The room temperature compressive tests were performed to investigate the effect of the nanoscale inhomogeneity structures on the mechanical properties. As shown in Figure 4a, the alloy Be22.5 shows a typical mechanical behavior of BMGs with up to 1790 MPa strength and complete brittle fracture. However, both of the alloys Be15 and Be32 exhibit ~10% plastic strain, while the strengths of them are also up to 1780 MPa, indicating a unique combination of the high strength and large plasticity. In the previous reports [9,32,33], it has been found that the plasticity in BMGs containing fine in-situ precipitated nanocrystals can be greatly improved. In general, the as-casting nanocrystals can stimulate the shear band nucleation and also block the growth of shear bands, and resulting in multiplication of shear bands and macroscopic plastic deformation. Figure 4b–d show the fracture surfaces of the alloys Be22.5, Be15, and Be32, respectively. All three alloys reveal typical vein-like patterns and molten droplets, indicating a local viscous flow during the fracture process. However, it is worthy to notice that the vein patterns are more developed and smaller in the alloys Be15 and Be32, obviously demonstrating its improved plasticity.

4. Conclusions

In conclusion, we prepare the BMGs of Be15, Be22.5, and Be32 using copper mold casting. Some nanoscale inhomogeneity structures can be obtained in the BMGs of Be15 and Be32, which are towards the Zr2Cu and ZrBe2 primary phases, respectively. Compare with the best glass formers Be22.5 without nanoscale inhomogeneity structures, the BMGs of Be15 and Be22.5 exhibit the unique large scale plasticity beside the high strength. These findings give a new perspective to enhance the ductility of BMGs by introducing nanoscale inhomogeneity structures based on the phase competition strategy. Although to some extent this strategy will sacrifice the glass formation ability, it is still a promising method to toughen a BMG for practical engineering applications, especially the excellent glass former system, such as Zr-based BMGs.

Author Contributions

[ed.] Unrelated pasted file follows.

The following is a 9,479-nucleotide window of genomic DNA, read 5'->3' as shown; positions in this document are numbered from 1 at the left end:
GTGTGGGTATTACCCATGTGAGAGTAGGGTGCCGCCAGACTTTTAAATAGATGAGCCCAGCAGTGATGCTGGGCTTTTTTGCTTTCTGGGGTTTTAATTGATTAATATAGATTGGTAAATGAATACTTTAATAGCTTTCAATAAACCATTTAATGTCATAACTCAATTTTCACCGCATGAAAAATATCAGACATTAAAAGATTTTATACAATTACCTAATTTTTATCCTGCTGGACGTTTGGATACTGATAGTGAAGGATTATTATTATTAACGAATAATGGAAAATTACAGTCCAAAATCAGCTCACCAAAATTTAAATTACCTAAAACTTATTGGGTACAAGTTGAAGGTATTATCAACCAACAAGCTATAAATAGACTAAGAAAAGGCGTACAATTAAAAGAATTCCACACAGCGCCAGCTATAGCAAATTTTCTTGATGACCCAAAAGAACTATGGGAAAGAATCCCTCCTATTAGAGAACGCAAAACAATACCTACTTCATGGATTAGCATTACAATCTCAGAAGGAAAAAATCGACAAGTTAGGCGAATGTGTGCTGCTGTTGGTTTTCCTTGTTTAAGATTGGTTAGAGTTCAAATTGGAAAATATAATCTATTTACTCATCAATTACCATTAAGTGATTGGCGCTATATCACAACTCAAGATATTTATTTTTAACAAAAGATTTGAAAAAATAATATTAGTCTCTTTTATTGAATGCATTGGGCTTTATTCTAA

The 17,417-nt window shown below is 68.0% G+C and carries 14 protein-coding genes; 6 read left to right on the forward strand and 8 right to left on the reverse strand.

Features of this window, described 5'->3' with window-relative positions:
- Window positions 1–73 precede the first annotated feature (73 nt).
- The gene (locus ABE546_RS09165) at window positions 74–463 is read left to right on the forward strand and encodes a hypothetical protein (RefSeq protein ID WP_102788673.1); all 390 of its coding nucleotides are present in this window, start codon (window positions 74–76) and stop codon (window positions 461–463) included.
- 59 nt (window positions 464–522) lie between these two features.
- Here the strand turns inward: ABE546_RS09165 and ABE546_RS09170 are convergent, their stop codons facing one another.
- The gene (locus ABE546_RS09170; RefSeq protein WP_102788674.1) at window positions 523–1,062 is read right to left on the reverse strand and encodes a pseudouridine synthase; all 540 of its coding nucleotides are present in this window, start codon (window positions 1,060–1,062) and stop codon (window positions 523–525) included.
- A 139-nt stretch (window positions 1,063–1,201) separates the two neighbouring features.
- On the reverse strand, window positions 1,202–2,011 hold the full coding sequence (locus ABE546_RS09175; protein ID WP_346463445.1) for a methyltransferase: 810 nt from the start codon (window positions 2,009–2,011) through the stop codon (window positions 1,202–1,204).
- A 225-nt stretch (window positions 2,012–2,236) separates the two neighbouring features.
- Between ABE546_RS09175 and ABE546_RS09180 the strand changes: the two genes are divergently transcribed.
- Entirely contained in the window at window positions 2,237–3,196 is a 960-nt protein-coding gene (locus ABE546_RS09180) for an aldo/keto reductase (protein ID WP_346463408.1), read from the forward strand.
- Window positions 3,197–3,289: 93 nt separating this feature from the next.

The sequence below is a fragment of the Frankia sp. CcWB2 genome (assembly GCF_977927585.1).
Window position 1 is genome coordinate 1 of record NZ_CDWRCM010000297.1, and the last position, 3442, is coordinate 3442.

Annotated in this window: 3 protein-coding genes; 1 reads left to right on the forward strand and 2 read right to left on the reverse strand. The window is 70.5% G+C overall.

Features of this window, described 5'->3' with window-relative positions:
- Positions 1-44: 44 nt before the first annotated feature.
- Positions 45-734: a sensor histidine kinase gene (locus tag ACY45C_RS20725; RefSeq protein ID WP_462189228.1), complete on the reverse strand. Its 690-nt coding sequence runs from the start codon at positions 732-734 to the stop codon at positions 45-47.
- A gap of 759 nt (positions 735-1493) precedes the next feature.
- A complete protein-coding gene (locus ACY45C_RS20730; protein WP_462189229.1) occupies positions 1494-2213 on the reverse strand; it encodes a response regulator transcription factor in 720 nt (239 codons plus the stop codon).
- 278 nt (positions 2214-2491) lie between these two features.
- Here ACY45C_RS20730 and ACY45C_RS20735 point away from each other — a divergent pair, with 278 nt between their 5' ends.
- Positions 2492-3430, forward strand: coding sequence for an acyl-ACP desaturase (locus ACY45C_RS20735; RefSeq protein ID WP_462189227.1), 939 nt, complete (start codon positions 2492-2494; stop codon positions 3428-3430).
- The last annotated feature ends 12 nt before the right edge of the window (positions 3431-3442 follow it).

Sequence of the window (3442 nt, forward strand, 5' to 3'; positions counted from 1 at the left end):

J.L.C., J.J.W., J.X.R., Y.L.Y., W.Z., and F.L.: co-organized the work, prepared the materials, characterized the materials with OM, XRD, and SEM, and wrote the manuscript draft.

Funding

This research wasfunded by the Excellent Youth Foundation of Jiangsu Scientific Committee (BK20180106), the Qinglan Project of Jiangsu Province of China, the Innovation Funds of Nanjing Institute of Technology (Grant No. CKJA201703), the Innovative Foundation Project for Students of Jiangsu Province (201811276024).

Conflicts of Interest

The authors declare no conflict of interest.

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Figure 1. Optical microscopy (OM) micrographs of the master alloys prepared by arc-melting (a) Be15, (b) Be22.5 (c) Be32 and (d) their X-ray diffractometry (XRD) patterns.
Figure 1. Optical microscopy (OM) micrographs of the master alloys prepared by arc-melting (a) Be15, (b) Be22.5 (c) Be32 and (d) their X-ray diffractometry (XRD) patterns.
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Figure 2. OM graphs of the casting samples of (a) Be15, (b) Be32 and their correspondence (c) DSC curves and (d) XRD patterns.
Figure 2. OM graphs of the casting samples of (a) Be15, (b) Be32 and their correspondence (c) DSC curves and (d) XRD patterns.
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Figure 3. HRTEM images of the casting samples of (a) Be22.5, (b) Be15 and (c) Be32. The insets of (a), (b) and (c) are the corresponding selected area electron diffraction patterns.
Figure 3. HRTEM images of the casting samples of (a) Be22.5, (b) Be15 and (c) Be32. The insets of (a), (b) and (c) are the corresponding selected area electron diffraction patterns.
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Figure 4. (a) Room temperature engineering compressive stress-strain curves of alloys and their fracture surfaces (b) Be22.5, (c) Be15 and (d) Be32.
Figure 4. (a) Room temperature engineering compressive stress-strain curves of alloys and their fracture surfaces (b) Be22.5, (c) Be15 and (d) Be32.
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MDPI and ACS Style

Cheng, J.L.; Wang, J.J.; Rui, J.X.; Yun, Y.L.; Zhao, W.; Li, F. Ductile Zr-Based Bulk Metallic Glasses by Controlling Heterogeneous Microstructure from Phase Competition Strategy. Nanomaterials 2019, 9, 1728. https://doi.org/10.3390/nano9121728

AMA Style

Cheng JL, Wang JJ, Rui JX, Yun YL, Zhao W, Li F. Ductile Zr-Based Bulk Metallic Glasses by Controlling Heterogeneous Microstructure from Phase Competition Strategy. Nanomaterials. 2019; 9(12):1728. https://doi.org/10.3390/nano9121728

Chicago/Turabian Style

Cheng, J. L., J. J. Wang, J. X. Rui, Y. L. Yun, W. Zhao, and F. Li. 2019. "Ductile Zr-Based Bulk Metallic Glasses by Controlling Heterogeneous Microstructure from Phase Competition Strategy" Nanomaterials 9, no. 12: 1728. https://doi.org/10.3390/nano9121728